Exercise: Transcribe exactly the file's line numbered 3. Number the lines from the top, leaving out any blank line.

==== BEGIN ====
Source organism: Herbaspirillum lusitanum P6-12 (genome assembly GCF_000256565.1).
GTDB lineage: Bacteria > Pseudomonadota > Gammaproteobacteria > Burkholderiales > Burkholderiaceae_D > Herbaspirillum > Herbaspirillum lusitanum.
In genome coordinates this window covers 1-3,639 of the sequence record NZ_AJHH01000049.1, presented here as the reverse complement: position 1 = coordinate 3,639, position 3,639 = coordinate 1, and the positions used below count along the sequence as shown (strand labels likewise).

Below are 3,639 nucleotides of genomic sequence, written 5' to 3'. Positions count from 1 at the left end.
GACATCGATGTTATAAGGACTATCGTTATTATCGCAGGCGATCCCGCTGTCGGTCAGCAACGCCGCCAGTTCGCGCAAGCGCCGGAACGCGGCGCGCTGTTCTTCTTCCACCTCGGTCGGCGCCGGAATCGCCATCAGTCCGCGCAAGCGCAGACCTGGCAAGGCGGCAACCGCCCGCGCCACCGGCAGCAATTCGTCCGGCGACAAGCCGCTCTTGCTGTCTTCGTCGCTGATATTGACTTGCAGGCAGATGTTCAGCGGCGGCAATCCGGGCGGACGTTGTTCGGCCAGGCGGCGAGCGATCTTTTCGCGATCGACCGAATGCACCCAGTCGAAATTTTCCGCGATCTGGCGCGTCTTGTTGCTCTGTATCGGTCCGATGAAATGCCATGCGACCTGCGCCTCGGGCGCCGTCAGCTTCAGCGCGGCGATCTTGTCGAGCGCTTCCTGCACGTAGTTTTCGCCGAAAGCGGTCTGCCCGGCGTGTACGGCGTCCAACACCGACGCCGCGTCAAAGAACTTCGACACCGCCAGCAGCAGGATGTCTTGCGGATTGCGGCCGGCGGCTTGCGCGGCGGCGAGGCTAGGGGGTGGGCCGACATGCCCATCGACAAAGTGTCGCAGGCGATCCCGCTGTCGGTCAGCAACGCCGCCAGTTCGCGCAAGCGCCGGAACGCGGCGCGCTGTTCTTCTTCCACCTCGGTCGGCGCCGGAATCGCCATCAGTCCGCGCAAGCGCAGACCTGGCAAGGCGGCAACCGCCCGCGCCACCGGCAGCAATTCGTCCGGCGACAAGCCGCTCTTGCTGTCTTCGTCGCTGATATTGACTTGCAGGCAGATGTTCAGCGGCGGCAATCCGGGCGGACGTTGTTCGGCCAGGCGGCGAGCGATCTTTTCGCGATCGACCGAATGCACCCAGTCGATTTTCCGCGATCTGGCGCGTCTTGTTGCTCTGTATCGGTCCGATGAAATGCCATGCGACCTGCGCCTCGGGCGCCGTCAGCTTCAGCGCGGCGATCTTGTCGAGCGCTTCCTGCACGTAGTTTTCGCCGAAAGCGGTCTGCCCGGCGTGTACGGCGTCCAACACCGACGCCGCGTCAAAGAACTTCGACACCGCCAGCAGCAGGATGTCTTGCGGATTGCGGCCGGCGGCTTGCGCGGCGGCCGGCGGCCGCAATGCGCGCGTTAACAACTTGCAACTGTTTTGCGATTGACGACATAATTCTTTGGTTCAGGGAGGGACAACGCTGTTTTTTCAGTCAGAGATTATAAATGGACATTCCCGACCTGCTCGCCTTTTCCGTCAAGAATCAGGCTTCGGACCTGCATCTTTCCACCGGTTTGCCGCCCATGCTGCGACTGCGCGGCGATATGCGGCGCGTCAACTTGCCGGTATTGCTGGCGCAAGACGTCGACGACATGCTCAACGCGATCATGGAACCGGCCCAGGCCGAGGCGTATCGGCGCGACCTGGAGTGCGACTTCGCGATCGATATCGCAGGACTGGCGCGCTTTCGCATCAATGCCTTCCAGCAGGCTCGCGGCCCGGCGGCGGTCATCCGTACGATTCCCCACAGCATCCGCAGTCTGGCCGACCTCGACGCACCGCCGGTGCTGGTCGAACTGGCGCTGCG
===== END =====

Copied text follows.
In genome coordinates this window covers 1-3,639 of the sequence record NZ_AJHH01000049.1, presented here as the reverse complement: position 1 = coordinate 3,639, position 3,639 = coordinate 1, and the positions used below count along the sequence as shown (strand labels likewise).